Given the state of dismay and distrust that constituents feel towards politicians and what sometimes appears to be the contempt with which politicians hold toward the electorate, it isn’t surprising that many in the UK are either fed up or despondent about Brexit. For me, this decision — this process — is too important to ignore. Which is why I regularly help the @Open_Britain campaign and read as much quality literature on the subject as I have time for.
I recently posted this photo on my Instagram feed and one of my follower friends called me a ‘remoaner’, that ‘Brexit means Brexit’ and that I’m a ‘great supine protoplasmic invertibrate jelly.’ The thing is that I’m not one to moan or name-call. Nor am I one for promoting vapid tautologies. I am one for getting out there and supporting causes I believe in. Like @Open_Britain’s campaing to fight against a hard, destructive Brexit. One of this organisation’s campaign mornings that I was able to photograph happened last month in Chelsea. We originally set up on the pavement in front of Duke of York Square, though were moved away by DoYS securuty, presumably so that we wouldn’t interfere with the lively Saturday market trade.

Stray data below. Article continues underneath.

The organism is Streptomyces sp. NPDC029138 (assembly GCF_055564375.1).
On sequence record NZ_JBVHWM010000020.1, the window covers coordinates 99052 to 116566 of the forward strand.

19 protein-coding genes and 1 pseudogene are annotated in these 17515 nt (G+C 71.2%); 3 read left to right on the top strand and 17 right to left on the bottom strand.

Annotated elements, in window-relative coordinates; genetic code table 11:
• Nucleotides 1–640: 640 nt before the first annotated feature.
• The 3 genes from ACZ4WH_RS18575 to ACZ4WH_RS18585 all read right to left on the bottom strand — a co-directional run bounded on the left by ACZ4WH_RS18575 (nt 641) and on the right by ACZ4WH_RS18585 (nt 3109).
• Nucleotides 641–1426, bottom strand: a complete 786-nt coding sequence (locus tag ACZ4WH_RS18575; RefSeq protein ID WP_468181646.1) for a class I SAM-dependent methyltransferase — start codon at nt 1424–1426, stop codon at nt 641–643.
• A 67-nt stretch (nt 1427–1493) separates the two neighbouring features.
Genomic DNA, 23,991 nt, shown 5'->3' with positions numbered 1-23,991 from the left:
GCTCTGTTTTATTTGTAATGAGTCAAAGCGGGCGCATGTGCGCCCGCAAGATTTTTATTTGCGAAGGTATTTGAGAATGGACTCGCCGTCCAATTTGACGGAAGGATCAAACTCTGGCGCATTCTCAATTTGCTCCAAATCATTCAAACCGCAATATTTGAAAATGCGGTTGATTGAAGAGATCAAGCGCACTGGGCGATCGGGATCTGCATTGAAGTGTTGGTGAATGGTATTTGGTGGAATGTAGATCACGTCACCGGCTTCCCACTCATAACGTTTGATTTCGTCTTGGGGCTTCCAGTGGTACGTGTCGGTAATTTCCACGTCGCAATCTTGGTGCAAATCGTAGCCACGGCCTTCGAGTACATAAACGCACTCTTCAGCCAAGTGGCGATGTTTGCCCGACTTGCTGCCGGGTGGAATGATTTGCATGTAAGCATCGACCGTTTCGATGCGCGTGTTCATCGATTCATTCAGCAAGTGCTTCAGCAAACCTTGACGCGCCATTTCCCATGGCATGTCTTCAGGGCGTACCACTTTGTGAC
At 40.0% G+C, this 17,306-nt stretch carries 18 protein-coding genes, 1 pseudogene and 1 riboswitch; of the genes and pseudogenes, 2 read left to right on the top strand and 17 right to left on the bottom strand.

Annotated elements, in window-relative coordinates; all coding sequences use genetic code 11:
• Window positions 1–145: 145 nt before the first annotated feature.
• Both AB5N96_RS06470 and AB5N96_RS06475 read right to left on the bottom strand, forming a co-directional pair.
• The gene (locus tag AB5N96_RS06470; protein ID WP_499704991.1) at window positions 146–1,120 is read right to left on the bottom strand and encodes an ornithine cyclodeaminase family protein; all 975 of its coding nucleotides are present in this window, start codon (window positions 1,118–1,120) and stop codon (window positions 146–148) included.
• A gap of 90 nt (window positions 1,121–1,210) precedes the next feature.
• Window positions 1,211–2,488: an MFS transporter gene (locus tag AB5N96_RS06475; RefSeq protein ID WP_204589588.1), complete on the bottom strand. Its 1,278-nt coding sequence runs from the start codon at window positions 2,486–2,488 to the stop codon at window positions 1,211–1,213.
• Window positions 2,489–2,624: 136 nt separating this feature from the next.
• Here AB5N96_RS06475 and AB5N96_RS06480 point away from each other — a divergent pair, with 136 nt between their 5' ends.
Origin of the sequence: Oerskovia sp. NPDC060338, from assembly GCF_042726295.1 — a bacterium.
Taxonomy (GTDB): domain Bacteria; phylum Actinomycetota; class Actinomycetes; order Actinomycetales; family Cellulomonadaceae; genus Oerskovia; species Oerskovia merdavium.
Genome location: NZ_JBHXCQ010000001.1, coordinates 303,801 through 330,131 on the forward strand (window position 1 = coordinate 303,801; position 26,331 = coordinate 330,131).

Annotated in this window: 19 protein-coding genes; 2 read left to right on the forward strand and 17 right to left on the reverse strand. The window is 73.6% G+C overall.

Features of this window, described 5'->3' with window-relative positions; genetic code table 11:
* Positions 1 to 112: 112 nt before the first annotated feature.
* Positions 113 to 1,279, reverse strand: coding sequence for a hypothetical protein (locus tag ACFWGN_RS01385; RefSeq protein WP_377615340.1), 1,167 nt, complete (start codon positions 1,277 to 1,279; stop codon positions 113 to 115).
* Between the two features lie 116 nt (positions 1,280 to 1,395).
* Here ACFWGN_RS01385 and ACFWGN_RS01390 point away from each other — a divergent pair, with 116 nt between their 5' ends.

Then in mid-September members of the @Open_Britain campaign, including David Gwyther, were in attendance at a rally to to support EU workers remaining in the UK after Brexit. I feel great pride and sympathy when I see and hear British citizens acknowledge the significant cultural and economic contributions of immigrants — whereever they come from — in this case, from the EU.